Questions about XP Pro vs. XP Media Edition/XP Home Edition

Discussion in 'Windows 64 Bit' started by Greg, Aug 8, 2006.

  1. Greg

    Greg Guest

    Hi,

    I'm a graphic designer currently using Windows XP Media Edition on a Gateway
    PC with an AMD 64bit (4200) processor. I am told that my computer will run
    faster/better/more efficiently with XP professional since it's designed for
    the dial core processors. My computer seems to run fine except there's
    occasional "lag" when mousing, especially when running multiple programs like
    Photoshop and Illustrator. I have 'bout a gig of memory and plan to get
    more. My questions to you folks:

    What benefits if any will I see by upgrading to XP Pro?
    Will I have to reformat my Hard disk or can I install XP over my currant OS,
    thus keeping my settings, programs, etc?
    How about drivers. How much difficulty there?
    Will I lose my Windows Media capabilities? (I rarely use the Media center
    however).
    Any other issues that I should be aware of?

    Thanks in advance for the help!!

    Best,

    Greg
     
    Greg, Aug 8, 2006
    #1
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  2. Greg

    Zack Uribe Guest

    1) This is the 64 bit OS newsgroup, and neither standard XP Pro, nor XP
    Media Center are 64 bit.
    2) Are you sure your MCE is on XP HOME? I believe the default is for Media
    Center to be installed on XP Pro.
     
    Zack Uribe, Aug 9, 2006
    #2
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  3. Transitioning from WinXP MCE to WinXP Pro is a _downgrade_.

    WinXP Media Center Edition is a _superset_ (iow, it does
    _everything_ WinXP Pro can do (except join a domain), plus contains
    additional multi-media features) of WinXP Pro.

    Windows XP Media Center Edition Home
    http://www.microsoft.com/windows/ehome/default.asp


    --

    Bruce Chambers

    Help us help you:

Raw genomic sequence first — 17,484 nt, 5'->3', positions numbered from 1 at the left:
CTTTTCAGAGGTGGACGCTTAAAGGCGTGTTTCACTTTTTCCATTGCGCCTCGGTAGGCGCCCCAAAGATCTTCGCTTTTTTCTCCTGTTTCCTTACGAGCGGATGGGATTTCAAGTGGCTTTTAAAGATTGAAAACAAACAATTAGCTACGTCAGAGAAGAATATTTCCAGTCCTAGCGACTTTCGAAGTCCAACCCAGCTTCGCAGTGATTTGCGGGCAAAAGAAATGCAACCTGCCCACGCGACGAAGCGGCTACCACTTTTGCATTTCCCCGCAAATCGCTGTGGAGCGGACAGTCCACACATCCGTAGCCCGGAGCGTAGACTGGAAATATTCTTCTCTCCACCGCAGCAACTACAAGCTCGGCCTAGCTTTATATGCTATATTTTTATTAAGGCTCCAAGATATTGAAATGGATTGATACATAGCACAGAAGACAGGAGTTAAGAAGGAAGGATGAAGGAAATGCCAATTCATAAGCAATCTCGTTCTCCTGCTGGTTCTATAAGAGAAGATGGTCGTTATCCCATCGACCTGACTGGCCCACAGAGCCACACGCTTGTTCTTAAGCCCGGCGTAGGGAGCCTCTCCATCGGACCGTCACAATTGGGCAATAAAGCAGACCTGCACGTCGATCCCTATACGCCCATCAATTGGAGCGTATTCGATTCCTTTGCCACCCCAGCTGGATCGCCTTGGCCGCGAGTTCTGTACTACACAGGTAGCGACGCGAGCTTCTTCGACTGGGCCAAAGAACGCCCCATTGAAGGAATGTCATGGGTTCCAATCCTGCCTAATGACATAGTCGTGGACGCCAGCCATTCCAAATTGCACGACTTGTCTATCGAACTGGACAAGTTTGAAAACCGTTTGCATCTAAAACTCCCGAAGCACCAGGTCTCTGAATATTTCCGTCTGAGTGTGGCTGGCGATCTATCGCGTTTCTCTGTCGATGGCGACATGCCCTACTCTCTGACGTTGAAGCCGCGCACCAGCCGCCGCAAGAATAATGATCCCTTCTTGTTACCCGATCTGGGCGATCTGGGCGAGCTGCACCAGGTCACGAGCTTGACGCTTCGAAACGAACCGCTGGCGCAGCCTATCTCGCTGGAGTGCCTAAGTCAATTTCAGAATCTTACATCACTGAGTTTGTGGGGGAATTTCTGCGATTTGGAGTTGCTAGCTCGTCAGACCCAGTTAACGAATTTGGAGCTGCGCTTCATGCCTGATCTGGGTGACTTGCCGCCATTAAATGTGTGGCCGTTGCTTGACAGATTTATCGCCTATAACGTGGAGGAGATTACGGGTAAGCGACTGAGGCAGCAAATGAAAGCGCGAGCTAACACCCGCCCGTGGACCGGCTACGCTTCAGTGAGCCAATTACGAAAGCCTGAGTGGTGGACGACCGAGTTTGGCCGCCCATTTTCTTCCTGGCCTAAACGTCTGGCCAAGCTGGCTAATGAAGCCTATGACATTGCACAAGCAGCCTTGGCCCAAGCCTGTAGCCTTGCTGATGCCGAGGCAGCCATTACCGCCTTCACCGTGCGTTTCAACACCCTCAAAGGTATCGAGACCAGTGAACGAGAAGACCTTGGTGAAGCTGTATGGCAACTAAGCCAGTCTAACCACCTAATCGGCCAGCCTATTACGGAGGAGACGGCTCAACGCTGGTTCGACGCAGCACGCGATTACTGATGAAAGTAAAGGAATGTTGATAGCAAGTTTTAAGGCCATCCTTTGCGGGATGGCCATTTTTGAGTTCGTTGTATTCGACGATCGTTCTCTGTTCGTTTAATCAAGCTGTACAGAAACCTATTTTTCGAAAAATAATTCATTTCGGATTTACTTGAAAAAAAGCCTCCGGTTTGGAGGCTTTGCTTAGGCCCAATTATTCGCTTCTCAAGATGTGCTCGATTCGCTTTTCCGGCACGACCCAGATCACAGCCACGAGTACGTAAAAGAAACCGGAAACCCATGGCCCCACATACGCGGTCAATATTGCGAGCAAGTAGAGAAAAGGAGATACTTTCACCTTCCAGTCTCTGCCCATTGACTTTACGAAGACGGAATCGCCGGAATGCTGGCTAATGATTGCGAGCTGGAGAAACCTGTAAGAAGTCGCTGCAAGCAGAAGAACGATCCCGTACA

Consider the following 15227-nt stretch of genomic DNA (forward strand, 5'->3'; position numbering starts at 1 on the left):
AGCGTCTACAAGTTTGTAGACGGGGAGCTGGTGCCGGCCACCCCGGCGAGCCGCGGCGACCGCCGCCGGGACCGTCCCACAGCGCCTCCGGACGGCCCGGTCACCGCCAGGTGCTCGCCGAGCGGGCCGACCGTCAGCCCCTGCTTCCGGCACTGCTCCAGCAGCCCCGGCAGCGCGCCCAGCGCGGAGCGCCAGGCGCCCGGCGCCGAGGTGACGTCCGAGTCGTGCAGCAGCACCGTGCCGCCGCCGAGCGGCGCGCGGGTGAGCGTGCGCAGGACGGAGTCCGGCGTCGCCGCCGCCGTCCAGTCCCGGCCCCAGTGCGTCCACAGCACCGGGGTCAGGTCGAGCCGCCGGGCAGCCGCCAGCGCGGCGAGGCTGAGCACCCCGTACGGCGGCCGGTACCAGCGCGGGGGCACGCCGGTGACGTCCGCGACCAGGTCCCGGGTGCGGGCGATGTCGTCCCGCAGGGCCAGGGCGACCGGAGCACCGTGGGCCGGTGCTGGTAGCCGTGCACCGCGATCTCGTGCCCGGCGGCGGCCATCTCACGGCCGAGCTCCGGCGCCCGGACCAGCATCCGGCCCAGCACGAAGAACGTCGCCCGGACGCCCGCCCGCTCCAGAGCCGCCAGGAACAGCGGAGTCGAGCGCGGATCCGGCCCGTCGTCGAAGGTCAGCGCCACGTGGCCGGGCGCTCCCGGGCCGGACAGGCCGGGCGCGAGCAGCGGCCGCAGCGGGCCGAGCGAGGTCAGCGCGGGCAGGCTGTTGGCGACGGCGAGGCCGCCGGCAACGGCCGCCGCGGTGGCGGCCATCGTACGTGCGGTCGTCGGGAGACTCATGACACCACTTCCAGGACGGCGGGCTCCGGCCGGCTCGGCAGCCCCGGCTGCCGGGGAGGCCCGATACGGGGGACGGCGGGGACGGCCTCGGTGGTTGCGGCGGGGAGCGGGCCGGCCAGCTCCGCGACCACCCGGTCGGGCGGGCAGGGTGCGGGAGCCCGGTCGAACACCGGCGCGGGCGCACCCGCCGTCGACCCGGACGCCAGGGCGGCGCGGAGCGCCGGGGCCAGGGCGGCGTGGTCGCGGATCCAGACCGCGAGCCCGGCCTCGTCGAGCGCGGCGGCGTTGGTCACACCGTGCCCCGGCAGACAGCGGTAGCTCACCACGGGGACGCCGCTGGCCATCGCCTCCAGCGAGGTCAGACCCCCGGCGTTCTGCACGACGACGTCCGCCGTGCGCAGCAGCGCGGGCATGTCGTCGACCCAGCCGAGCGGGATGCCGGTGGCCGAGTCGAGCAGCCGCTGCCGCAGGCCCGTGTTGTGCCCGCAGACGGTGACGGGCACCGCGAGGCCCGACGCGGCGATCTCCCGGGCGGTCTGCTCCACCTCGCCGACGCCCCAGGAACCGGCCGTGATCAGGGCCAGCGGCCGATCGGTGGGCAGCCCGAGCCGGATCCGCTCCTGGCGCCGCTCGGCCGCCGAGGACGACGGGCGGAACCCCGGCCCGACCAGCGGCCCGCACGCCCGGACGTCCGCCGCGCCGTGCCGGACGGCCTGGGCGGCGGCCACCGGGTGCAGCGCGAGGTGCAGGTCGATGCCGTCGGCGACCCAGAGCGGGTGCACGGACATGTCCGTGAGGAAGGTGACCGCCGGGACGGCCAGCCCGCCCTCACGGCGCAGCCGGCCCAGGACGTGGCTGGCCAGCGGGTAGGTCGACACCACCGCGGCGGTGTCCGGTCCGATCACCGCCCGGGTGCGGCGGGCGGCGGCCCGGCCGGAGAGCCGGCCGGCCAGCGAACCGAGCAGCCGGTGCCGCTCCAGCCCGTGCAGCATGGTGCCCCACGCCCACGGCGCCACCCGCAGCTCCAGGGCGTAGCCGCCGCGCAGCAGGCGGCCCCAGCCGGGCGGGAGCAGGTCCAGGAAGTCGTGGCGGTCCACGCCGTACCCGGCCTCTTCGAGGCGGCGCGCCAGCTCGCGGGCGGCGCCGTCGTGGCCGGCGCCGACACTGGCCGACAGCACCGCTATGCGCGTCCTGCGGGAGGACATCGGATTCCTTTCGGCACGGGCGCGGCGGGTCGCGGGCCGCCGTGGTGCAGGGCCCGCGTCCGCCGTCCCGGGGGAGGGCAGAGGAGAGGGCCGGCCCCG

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    They that can give up essential liberty to obtain a little temporary
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    Many people would rather die than think; in fact, most do. -Bertrum Russell
     
    Bruce Chambers, Aug 9, 2006
    #3
  4. The first MCE was built on Pro but MCE 2005 is built on Home.
     
    Colin Barnhorst, Aug 9, 2006
    #4
  5. Try microsoft.public.windowsxp.general. This ng is for 64bit operating
    systems.
     
    Colin Barnhorst, Aug 9, 2006
    #5
  6. Greg

    Barb Bowman Guest

    Barb Bowman, Aug 9, 2006
    #6
  7. Greg

    Greg Guest

    Right, but let me rephrase my original: What benefit(s) would I realize by
    changing over to a 64bit operating system? When I get info on my OS it says
    Windows XP - Professional (5.1.2600) and the processor is an AMD Athalon
    64x2 Dual Core Processor 4200. So I think my version of Windows is 32bit and
    I wondering if I'll get better performance with Windows Pro 64bit?

    Thanks,

    Greg
     
    Greg, Aug 9, 2006
    #7
  8. You'll probably see marginally better performance from the 64-bit OS,
    assuming that you have no trouble finding 64-bit device drivers for all
    of your peripherals, but it won't be a great gain, as there are still so
    very few 64-bit applications to further leverage the hardware's (and
    operating system's) capabilities.


    --

    Bruce Chambers

    Help us help you:
    http://dts-l.org/goodpost.htm
    http://www.catb.org/~esr/faqs/smart-questions.html

    They that can give up essential liberty to obtain a little temporary
    safety deserve neither liberty nor safety. -Benjamin Franklin

    Many people would rather die than think; in fact, most do. -Bertrum Russell
     
    Bruce Chambers, Aug 9, 2006
    #8
  9. The hardware is no reason to use x64. Your applications are. Without
    knowing what problems you are running into running some of your apps it is
    hard to say what advantage there might be to using x64. Unless you are
    using apps that are bumping the 2GB x86 boundary I see little to gain from
    x64. Remember, x64 is not an upgrade to x86, it is an alternative for those
    needing much greater resources for something they have been doing and x86 is
    not able to give it to them.
     
    Colin Barnhorst, Aug 9, 2006
    #9
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